Ongoing investment was also made in road safety advertising campaigns, including specific funding for the “Check your car” campaign and materials which supported changes to the Warrant of Fitness system.

Wellington Transport Operations Centre

The Wellington Transport Operations Centre (WTOC) moved into new premises and expanded its service to cover the South Island. We’re working more closely with our transport partner organisations, including Wellington City Council, to provide transport options and real-time information so that people can make informed travel decisions.

WTOC is critical to meeting the travelling public’s expectations of having an integrated network that makes journeys better, safer and more reliable.

Other highlights

We made a number of key changes over the past three years to improve our investment system, including:

  • progress made to implement the Roading Efficiency Group initiatives to obtain better value for money in road maintenance, including development of the One Network Road Classification framework
  • developing and implementing a system for delivery of additional Government funding for accelerating regional road projects, and urban cycleway projects
  • a major review of the Transport Agency’s Funding Assistance Rate policy, which provides a more robust base for setting of rates from 2015/16
  • implementation of the Public Transport Operating Model – a combination of planning, funding and procurement tools all aimed at improving efficiency and effectiveness of public transport.

There was also extensive project work in the Central region during the 2012–15 NLTP, some of which included:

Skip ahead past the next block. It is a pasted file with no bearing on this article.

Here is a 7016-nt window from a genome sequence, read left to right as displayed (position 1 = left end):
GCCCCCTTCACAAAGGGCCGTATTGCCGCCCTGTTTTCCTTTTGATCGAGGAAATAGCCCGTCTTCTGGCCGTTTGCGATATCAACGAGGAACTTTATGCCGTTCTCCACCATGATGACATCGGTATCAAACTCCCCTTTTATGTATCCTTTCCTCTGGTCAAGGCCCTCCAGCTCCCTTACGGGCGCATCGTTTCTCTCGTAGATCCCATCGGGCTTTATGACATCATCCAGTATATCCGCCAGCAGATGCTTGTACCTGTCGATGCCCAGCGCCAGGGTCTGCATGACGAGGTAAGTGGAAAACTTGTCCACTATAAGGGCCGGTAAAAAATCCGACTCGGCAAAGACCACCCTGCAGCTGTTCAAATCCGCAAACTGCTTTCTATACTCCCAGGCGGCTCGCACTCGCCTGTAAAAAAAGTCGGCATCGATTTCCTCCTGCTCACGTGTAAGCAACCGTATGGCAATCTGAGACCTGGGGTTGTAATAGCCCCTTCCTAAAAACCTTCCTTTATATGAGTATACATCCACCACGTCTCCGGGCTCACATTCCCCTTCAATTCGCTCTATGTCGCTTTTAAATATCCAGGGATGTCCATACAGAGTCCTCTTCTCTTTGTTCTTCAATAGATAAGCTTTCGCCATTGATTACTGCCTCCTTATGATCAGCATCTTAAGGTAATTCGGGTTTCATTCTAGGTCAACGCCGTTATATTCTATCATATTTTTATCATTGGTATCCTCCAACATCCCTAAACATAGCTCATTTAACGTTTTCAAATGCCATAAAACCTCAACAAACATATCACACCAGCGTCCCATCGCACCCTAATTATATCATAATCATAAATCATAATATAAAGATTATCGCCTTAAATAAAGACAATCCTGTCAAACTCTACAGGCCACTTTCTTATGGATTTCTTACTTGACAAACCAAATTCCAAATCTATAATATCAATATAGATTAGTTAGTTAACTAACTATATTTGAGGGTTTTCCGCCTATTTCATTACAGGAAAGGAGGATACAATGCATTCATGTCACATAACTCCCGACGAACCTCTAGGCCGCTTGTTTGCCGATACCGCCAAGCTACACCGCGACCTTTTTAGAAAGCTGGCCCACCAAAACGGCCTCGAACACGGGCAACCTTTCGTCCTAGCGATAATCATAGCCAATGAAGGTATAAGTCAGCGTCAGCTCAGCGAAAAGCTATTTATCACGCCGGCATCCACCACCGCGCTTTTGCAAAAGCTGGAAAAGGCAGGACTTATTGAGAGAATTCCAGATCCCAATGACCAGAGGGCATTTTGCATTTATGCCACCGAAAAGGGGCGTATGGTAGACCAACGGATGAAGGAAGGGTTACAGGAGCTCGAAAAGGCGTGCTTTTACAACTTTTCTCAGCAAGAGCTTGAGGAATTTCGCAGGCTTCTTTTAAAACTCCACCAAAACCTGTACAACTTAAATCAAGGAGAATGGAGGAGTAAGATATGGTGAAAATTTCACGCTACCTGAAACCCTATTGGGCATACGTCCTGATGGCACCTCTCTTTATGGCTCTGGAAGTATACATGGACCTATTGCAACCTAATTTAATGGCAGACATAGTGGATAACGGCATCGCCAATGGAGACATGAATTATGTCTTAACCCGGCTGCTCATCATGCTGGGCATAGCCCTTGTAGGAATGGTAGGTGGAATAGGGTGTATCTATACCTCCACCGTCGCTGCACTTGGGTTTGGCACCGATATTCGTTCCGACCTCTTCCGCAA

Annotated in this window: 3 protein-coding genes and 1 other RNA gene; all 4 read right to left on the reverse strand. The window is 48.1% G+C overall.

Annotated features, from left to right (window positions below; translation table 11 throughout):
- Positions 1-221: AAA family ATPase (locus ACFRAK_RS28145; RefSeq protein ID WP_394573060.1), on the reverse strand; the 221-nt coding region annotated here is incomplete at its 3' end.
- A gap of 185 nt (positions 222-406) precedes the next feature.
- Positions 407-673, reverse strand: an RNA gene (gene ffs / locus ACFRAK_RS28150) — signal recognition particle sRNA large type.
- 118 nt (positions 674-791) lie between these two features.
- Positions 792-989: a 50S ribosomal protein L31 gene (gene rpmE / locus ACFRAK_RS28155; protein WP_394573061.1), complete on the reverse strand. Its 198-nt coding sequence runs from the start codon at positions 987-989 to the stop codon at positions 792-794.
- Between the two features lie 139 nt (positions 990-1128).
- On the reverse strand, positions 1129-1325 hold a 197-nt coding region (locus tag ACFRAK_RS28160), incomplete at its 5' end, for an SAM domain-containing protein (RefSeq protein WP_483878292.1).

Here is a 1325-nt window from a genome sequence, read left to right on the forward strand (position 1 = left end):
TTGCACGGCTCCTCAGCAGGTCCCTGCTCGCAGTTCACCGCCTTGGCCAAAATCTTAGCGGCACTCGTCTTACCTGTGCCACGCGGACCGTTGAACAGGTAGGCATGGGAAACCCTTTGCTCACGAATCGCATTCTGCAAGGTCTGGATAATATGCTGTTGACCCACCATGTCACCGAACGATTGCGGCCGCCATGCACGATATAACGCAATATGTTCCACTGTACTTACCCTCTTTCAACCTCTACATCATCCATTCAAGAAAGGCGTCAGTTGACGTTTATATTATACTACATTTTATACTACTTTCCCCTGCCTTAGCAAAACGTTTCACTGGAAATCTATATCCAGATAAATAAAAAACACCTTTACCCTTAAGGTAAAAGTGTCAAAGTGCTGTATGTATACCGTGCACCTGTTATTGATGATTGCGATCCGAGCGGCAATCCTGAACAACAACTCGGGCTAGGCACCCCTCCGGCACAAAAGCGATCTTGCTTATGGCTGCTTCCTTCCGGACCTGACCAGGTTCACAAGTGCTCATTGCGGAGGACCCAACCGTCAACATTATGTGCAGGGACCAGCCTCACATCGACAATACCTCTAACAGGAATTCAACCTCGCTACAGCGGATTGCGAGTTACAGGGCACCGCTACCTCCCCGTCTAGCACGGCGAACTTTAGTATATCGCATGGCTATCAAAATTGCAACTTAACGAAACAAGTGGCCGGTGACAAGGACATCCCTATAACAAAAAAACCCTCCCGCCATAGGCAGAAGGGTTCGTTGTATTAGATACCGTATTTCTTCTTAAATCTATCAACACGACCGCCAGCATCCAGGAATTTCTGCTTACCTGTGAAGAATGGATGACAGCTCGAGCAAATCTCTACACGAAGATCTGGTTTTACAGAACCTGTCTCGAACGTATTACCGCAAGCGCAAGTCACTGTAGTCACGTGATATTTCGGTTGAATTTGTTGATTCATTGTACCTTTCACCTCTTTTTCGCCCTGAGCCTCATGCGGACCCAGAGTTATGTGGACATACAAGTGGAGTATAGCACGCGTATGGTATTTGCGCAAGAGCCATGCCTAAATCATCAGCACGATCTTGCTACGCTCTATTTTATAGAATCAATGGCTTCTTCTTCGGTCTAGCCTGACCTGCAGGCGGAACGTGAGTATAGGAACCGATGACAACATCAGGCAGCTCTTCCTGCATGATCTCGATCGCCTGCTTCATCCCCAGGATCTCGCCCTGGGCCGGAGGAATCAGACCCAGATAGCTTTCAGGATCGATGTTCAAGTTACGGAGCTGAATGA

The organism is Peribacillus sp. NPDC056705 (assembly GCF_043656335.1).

• continued delivery of the Roads of National Significance (RoNS) with substantial progress made on Wellington Northern Corridor
  • Hawke's Bay walking and cycling projects, mostly linked to the Hastings Model Communities initiative. These are aimed at providing travel choice and safety, as well as health benefits
  • Wellington City Council’s Tawa walkway alongside Porirua Stream – to provide travel choice in a congested network and improve travel time reliability
  • State Highway 3 Vickers Road to City upgrade project in Taranaki. This aims to improve journey time reliability and safety on the northern entrance to New Plymouth
  • State Highway 2 Papatawa and Coby Road realignments in Manawatu-Whanganui, and State Highway 1 Dashwood realignment south of Blenheim – all delivering both travel time and safety benefits
  • Wellington City Council’s Johnsonville Triangle Roading Improvements to relieve congestion and improve journey time reliability. This integrates with land use for the northern growth area and with the State Highway 1 Wellington Motorway
  • Construction of the Wainui Cycleway on State Highway 35 in Gisborne. This provides journey time reliability for cyclists and links to the Gisborne Cycling Strategy
  • Purchase of Matangi electric trains to replace the older Ganz-Maveg units in Wellington.

Looking ahead

For an outline of regional summaries of expected investments in the Central region over the coming three years, visit the Transport Agency’s new website: